This post was written by Joshua B. Marker.

The Digital Advertising Alliance (“DAA”), a self-regulatory group that represents marketing and media organizations, released new guidance this week for advertisers in the mobile space. Entitled “Application of Self-Regulatory Principles to the Mobile Environment,” the guidance builds on well-known principles such as notice (or transparency) and choice (or control), and tailors them to the unique challenges that face the mobile environment.

The DAA guidance establishes principles for the collection, use and transfer of three distinct types of mobile data: Cross-App Data, which is defined as data that is collected over time and across applications from a specific device; Precise Location Data; and Personal Directory Data, which includes address books, photos/videos, calendars, and phone or text logs. Further, the guidance breaks down the responsibilities of both First Parties, such as the application owners, and Third Parties, which include ad networks, and analytics companies.

While the DAA provides various methods for compliance with these new rules, and the guidance bears close examination for anyone applying it, certain principles are consistent throughout. Covered parties should provide notice to the consumer of their data collection practices in a “clear, meaningful, and prominent” manner. Further, consumers should have the ability to consent to, and exercise choice with respect to, collection of their own data. Finally, the DAA guidance notes some exceptions to the general notice and choice principles, primarily when data is collected for systems management (authentication, compliance, security, etc.), or product development purposes.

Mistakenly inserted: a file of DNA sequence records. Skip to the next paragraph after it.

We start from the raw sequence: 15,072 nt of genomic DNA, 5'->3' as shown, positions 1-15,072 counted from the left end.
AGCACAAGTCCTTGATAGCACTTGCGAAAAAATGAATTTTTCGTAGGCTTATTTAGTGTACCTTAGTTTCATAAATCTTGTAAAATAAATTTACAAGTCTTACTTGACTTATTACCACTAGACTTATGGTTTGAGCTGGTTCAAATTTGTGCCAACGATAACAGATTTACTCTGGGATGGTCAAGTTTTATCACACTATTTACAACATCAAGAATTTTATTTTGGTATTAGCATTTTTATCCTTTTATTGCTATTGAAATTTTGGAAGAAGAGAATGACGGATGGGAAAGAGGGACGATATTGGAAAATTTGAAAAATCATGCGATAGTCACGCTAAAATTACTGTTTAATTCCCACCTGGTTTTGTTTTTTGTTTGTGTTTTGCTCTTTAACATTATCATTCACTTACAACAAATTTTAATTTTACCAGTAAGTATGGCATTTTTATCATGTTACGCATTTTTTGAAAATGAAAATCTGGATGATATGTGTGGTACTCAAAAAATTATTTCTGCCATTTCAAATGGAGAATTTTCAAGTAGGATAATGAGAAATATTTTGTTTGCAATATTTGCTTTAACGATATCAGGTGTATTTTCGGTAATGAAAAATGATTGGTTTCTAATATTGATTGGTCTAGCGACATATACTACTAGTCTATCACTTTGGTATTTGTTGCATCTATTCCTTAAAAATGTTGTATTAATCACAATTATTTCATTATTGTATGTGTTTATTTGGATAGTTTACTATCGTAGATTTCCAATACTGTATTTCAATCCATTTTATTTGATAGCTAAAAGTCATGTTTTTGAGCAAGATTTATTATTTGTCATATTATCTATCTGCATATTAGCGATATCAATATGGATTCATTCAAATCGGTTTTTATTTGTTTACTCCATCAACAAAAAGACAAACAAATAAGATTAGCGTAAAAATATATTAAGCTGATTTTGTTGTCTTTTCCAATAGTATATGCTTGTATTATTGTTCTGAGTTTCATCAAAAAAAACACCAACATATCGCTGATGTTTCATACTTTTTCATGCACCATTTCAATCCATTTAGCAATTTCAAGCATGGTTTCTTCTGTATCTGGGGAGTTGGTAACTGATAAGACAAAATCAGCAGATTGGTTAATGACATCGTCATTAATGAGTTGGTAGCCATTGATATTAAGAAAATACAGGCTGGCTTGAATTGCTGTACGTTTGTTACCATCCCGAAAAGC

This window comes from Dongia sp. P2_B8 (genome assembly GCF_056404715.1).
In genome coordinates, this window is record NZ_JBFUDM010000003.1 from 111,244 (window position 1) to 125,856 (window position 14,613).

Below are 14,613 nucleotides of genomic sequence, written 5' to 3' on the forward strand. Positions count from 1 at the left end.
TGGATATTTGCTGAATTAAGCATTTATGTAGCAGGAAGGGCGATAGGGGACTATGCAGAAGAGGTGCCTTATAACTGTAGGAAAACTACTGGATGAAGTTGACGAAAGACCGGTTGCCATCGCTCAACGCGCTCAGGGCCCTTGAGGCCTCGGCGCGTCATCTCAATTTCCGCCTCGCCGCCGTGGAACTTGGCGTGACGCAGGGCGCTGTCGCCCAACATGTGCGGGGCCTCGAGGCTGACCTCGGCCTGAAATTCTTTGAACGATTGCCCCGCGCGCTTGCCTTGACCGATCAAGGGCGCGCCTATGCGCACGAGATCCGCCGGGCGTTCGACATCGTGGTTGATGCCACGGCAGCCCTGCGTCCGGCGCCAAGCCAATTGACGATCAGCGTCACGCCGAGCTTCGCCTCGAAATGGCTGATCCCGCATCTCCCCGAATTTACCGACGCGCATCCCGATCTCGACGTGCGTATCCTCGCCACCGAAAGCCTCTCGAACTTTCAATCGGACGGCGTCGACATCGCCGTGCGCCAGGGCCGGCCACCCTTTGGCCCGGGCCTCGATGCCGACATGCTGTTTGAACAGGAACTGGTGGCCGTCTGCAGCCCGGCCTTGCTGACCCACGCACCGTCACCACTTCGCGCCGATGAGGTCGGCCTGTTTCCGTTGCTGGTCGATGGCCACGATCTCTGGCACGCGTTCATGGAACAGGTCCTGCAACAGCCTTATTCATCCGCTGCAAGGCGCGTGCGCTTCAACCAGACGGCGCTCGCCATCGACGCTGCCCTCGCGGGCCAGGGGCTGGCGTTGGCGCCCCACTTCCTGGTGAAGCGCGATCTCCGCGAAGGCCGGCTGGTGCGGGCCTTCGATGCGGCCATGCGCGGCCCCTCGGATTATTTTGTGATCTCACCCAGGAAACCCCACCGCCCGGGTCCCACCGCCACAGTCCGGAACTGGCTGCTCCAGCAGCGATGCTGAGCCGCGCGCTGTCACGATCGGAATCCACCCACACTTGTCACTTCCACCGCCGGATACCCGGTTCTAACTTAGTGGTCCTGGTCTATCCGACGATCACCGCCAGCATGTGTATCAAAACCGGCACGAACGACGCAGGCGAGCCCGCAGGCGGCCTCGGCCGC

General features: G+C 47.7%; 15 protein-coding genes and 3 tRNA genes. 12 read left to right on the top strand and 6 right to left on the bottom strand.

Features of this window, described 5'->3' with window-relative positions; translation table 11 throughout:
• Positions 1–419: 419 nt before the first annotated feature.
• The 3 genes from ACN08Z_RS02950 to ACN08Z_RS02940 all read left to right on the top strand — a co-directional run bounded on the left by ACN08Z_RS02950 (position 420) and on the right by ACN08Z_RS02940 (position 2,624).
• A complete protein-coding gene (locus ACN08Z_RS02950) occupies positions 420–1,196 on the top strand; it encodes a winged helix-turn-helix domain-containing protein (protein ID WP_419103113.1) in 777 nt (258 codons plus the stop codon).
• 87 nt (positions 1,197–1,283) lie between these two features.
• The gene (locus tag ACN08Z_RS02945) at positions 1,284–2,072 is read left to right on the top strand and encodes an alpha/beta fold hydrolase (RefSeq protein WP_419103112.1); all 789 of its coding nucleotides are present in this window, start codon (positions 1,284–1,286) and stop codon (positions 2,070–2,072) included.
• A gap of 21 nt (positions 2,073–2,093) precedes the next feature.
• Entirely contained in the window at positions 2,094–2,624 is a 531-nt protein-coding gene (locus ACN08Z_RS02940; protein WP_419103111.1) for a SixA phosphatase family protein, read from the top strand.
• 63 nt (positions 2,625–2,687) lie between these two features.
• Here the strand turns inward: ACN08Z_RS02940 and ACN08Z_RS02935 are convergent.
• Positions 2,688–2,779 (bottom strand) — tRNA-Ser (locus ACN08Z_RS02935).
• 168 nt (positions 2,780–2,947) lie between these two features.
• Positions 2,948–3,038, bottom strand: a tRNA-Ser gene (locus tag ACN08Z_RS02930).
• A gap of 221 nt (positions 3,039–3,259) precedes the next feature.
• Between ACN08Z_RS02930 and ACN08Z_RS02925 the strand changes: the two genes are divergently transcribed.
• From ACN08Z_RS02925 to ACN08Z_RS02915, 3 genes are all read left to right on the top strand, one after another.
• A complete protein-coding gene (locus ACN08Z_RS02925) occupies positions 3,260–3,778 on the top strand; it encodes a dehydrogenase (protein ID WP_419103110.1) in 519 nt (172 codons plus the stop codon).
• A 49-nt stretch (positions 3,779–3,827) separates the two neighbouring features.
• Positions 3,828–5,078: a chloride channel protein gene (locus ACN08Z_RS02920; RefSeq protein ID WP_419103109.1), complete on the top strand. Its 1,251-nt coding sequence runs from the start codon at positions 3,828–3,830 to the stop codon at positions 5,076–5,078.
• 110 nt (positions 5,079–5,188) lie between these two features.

Even though implementation is not immediate, many interesting issues are raised for companies in the mobile advertising space. Parties may have to engage the consumer directly if consent for Cross-App Data is to apply to a device in its entirety, rather than a specific app, and parties may want to re-examine their contractual relationships to understand who is responsible for obtaining and verifying consent for the collection of specific types of data.

WHY IT MATTERS. It is clear that any company in the mobile advertising environment needs to have a complete picture of its data collection, use, and sharing practices, and have a full understanding of the other parties with whom it does business in that environment, and those parties’ data collection practices. The DAA guidance should also be reviewed by advertisers to guide the vendor selection and oversight process.